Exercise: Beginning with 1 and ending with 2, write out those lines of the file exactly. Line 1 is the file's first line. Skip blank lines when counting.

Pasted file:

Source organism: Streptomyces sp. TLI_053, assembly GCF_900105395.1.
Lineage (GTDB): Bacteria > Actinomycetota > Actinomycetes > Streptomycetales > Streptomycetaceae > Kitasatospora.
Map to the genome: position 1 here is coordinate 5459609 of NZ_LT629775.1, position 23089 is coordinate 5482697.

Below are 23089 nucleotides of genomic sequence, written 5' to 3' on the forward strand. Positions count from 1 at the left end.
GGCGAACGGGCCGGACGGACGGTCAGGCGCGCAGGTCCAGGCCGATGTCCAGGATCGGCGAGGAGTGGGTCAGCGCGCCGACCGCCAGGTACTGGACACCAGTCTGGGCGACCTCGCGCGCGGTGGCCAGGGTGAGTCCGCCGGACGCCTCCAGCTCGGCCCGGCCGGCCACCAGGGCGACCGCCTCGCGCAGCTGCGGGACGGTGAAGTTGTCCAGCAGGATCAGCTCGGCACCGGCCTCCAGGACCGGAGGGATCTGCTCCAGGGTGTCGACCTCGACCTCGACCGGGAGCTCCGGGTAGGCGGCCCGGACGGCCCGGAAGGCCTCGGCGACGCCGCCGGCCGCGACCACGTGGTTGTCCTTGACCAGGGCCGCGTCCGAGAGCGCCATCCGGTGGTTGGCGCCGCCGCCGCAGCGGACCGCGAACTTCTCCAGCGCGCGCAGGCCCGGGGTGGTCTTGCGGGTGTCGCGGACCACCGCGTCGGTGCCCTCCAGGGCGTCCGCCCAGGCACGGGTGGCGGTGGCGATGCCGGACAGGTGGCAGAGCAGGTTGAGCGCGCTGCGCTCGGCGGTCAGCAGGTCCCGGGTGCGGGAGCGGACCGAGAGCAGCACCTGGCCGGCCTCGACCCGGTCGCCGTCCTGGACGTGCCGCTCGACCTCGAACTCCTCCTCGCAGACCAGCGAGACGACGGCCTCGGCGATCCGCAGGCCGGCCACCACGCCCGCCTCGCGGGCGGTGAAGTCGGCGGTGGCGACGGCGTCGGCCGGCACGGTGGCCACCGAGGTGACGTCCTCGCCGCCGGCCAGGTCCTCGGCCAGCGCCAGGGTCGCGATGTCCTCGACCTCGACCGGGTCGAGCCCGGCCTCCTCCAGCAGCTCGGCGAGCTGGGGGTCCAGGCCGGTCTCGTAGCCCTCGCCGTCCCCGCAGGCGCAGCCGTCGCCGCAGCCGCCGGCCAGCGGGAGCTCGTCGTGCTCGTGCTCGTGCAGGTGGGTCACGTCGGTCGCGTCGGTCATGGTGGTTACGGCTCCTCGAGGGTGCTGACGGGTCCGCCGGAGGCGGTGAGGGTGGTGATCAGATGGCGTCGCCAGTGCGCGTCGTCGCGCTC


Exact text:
Source organism: Streptomyces sp. TLI_053, assembly GCF_900105395.1.
Lineage (GTDB): Bacteria > Actinomycetota > Actinomycetes > Streptomycetales > Streptomycetaceae > Kitasatospora.